DETROIT (AP) — General Motors will strengthen the structure around the batteries in its Volt electric cars to keep them safe during crashes, a person briefed on the matter said Thursday.
GM will ask Volt owners to return the cars to dealers for structural modifications, said the person, who did not want to be identified because GM executives plan to announce the repairs later Thursday.
The fixes are similar to a recall and involve about 8,000 Volts sold in the U.S. in the past two years. GM is making the repairs after three Volt batteries caught fire following crash tests done by federal safety regulators. The fires occurred seven days to three weeks after tests and have been blamed on a coolant leak that caused an electrical short.
GM's move is considered a step below a recall, which would be issued by a car company and the National Highway Traffic Safety Administration.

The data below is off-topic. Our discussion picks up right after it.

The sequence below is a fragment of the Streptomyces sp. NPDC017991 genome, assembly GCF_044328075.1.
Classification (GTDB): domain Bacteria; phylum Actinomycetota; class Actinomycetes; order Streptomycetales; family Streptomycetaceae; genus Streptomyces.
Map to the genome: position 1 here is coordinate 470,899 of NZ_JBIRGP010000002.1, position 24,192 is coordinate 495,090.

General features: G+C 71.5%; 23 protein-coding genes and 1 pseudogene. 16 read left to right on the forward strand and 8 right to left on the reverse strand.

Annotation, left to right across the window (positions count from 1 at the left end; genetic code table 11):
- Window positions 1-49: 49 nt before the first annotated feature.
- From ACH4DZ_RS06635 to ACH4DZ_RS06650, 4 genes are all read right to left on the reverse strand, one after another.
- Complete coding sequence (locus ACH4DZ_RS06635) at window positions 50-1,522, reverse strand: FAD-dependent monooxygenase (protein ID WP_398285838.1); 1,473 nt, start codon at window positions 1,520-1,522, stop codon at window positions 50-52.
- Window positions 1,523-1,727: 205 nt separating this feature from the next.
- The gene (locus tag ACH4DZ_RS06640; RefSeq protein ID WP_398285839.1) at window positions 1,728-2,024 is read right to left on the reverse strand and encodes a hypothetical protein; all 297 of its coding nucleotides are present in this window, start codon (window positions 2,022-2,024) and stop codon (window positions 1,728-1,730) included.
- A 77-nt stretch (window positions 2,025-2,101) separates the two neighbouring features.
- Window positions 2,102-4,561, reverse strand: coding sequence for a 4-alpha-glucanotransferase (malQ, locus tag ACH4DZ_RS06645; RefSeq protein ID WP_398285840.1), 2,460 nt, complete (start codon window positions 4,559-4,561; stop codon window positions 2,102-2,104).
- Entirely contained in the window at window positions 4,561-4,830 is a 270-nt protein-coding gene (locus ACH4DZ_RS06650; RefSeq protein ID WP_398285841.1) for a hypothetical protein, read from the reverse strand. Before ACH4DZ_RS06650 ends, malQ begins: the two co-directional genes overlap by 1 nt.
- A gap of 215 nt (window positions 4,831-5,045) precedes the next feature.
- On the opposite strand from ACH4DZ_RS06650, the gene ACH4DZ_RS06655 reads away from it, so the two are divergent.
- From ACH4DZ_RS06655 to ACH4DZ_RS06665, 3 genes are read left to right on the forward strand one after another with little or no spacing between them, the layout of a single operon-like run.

NHTSA and GM have said the electric cars are safe and that no fires have occurred after crashes on real-world roadways.
The Volt has a T-shaped, 400-pound (181-kilogram) battery pack that can power the car for about 35 miles (56 kilometers). After that, a small gasoline generator kicks in to run the electric motor.
NHTSA has been investigating the batteries after a Volt caught fire in June at a crash test facility in Wisconsin. The fire broke out three weeks after a side-impact crash test.
GM said the Volt's battery should have been drained after the crash, but it never told NHTSA to do that. Later, two GM executives said the company had no formal procedure to drain the batteries until after the June fire. GM has said that the liquid solution used to cool the Volt's battery leaked and crystallized, causing an electrical short that touched off the fire.
The company now sends out a team to drain the batteries after being notified of a crash by GM's OnStar safety system.
The company sold 7,671 Volts last year, falling short of its goal of 10,000. It was outsold last year by its main electric car competitor, the Nissan Leaf, at 9,674.